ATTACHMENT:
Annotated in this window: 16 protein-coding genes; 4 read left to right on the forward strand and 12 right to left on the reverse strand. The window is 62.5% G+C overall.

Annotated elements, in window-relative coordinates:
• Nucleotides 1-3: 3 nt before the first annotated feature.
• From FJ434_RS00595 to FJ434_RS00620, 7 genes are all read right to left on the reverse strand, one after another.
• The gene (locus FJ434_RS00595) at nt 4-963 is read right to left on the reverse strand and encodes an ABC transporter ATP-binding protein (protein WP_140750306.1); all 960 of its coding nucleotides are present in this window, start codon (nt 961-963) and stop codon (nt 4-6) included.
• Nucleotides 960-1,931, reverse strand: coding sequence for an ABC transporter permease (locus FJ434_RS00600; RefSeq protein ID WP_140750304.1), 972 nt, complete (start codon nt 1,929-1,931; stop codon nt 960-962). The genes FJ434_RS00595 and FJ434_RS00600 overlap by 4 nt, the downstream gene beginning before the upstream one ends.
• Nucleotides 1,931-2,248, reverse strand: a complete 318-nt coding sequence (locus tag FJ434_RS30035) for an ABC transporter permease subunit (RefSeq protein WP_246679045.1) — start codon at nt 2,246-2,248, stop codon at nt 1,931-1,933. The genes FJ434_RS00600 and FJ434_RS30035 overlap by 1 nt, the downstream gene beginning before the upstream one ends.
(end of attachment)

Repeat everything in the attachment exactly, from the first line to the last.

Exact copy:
Annotated in this window: 16 protein-coding genes; 4 read left to right on the forward strand and 12 right to left on the reverse strand. The window is 62.5% G+C overall.

Annotated elements, in window-relative coordinates:
• Nucleotides 1-3: 3 nt before the first annotated feature.
• From FJ434_RS00595 to FJ434_RS00620, 7 genes are all read right to left on the reverse strand, one after another.
• The gene (locus FJ434_RS00595) at nt 4-963 is read right to left on the reverse strand and encodes an ABC transporter ATP-binding protein (protein WP_140750306.1); all 960 of its coding nucleotides are present in this window, start codon (nt 961-963) and stop codon (nt 4-6) included.
• Nucleotides 960-1,931, reverse strand: coding sequence for an ABC transporter permease (locus FJ434_RS00600; RefSeq protein ID WP_140750304.1), 972 nt, complete (start codon nt 1,929-1,931; stop codon nt 960-962). The genes FJ434_RS00595 and FJ434_RS00600 overlap by 4 nt, the downstream gene beginning before the upstream one ends.
• Nucleotides 1,931-2,248, reverse strand: a complete 318-nt coding sequence (locus tag FJ434_RS30035) for an ABC transporter permease subunit (RefSeq protein WP_246679045.1) — start codon at nt 2,246-2,248, stop codon at nt 1,931-1,933. The genes FJ434_RS00600 and FJ434_RS30035 overlap by 1 nt, the downstream gene beginning before the upstream one ends.